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For thousands of years, humans have wondered: “What’s under the sea?” By exploring the ocean, we may discover new animals and plants, solutions to geological mysteries, or even how life first began. We can’t help but want to know what goes on down there.

The ocean is everywhere. There’s much more water to explore on Earth than land. If you went into space on a rocket ship and looked down at the Earth, you’d see a big, blue, watery ball decorated by some dark land patches. More than 1.3 trillion cubic kilometers of water covers 71% of the Earth’s surface.

Ocean exploration is a tricky, risky business since humans can’t naturally survive under the ocean. Ocean explorers are constantly inventing new tools to help them dive deep into the sea. Over the last few hundred years or so, and especially in the last few decades, we humans have come up with all kinds of new ways to study the ocean. Even so, the ocean remains largely unexplored. It’s huge, cold, salty, and deep. Ocean exploration helps us understand our planet, and may help us solve the mystery of how life started on Earth.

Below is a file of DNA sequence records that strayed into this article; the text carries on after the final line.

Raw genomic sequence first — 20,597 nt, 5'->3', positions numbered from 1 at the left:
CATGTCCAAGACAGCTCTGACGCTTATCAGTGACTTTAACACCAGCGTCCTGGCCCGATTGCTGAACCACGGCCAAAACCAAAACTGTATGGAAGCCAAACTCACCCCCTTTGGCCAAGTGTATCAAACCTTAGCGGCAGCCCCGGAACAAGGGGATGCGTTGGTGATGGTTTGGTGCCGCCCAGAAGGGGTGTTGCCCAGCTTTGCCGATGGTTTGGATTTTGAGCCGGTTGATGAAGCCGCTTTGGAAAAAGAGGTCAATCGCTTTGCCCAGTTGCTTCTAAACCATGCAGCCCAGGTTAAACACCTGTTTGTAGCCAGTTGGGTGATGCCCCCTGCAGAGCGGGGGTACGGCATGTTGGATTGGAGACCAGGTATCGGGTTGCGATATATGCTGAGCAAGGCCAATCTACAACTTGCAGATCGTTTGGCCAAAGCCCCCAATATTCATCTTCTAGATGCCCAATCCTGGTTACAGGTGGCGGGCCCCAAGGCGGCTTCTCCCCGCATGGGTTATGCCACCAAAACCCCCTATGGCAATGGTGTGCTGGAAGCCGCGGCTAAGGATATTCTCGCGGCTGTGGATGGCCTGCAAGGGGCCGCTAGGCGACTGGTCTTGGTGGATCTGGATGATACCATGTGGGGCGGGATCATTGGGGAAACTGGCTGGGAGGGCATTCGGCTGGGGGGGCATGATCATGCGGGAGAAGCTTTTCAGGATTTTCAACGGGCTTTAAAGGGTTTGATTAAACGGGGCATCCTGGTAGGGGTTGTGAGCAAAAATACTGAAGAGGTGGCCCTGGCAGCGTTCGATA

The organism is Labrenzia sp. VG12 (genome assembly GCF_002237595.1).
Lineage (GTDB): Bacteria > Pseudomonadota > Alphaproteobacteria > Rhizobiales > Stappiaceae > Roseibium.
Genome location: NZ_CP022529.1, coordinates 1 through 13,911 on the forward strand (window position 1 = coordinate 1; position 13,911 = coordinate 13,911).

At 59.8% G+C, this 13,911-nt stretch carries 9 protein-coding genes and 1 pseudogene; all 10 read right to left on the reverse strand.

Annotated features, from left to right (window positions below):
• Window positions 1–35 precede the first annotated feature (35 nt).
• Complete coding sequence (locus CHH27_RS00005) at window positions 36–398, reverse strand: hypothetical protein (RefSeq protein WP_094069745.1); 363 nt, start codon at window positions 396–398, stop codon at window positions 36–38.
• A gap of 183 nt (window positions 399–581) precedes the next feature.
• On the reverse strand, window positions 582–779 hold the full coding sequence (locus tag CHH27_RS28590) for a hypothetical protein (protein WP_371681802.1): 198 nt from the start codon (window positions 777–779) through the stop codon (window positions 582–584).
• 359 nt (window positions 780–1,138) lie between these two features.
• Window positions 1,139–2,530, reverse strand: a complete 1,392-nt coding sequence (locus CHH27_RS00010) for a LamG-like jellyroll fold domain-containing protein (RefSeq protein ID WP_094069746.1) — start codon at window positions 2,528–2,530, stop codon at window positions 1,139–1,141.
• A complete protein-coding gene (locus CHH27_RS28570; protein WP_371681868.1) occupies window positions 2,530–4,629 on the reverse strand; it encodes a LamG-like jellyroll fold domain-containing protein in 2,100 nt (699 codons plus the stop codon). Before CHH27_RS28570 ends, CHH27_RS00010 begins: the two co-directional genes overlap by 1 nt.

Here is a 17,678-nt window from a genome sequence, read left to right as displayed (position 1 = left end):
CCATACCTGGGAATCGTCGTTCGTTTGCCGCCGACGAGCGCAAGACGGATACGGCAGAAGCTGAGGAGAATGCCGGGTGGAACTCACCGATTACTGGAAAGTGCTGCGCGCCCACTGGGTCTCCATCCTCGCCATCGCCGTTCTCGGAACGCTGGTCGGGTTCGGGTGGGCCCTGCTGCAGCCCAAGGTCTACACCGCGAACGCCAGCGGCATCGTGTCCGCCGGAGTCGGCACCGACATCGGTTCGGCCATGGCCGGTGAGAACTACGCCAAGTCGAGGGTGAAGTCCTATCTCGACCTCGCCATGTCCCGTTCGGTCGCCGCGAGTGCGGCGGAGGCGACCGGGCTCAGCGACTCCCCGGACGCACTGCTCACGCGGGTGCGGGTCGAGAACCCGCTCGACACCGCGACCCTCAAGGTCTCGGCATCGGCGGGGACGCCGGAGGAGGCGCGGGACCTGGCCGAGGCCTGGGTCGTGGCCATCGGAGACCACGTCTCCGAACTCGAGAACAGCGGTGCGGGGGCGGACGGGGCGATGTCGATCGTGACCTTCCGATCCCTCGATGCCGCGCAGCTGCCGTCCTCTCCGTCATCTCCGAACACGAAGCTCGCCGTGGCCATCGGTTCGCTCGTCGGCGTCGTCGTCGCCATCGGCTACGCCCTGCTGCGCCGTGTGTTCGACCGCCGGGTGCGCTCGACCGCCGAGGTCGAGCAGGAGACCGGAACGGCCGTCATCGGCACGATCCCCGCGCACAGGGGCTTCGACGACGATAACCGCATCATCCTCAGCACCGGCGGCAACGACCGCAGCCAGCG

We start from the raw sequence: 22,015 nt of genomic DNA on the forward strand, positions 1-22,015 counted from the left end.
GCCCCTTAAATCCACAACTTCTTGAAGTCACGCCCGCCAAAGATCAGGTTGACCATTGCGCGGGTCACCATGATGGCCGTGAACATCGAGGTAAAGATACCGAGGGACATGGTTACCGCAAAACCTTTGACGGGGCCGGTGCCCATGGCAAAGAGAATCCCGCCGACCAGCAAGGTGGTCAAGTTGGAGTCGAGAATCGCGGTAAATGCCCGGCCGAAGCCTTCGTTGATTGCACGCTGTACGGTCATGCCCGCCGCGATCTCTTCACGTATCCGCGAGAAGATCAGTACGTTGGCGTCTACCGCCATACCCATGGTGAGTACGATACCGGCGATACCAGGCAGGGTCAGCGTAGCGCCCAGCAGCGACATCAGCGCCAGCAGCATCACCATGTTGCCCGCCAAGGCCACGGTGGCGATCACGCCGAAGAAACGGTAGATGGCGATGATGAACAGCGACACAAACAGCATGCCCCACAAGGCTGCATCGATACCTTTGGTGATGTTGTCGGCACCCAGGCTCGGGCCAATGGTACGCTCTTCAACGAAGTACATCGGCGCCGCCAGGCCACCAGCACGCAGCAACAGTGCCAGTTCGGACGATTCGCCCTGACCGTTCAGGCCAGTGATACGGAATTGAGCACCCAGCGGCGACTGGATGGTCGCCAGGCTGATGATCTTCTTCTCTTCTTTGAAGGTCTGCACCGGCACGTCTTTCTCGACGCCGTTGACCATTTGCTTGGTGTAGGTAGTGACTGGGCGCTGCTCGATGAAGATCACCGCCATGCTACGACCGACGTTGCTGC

The Big Ideas

  • Ocean exploration is difficult because of the pressure, the cold, and the corrosive saltwater.
  • Humans develop special tools to explore the ocean.

Did You Know That?

  • Divers using SCUBA gear can’t breathe pure oxygen? At high pressure, it’s poisonous.
  • Only submarines have been to the deepest part of the oceans? The Trieste has been into the Challenger Deep, 11 kilometers straight down.
  • Oceans have hills, mountains, volcanoes, plains, and canyons?

Books of Science!

  • “Diving Into the Darkness A Submersible Explores the Sea”by Rebecca L. JohnsonLerner Publications, 1989.
  • “Divers”by Kendall McDonaldGarrett Educational, 1992.
Bill Nye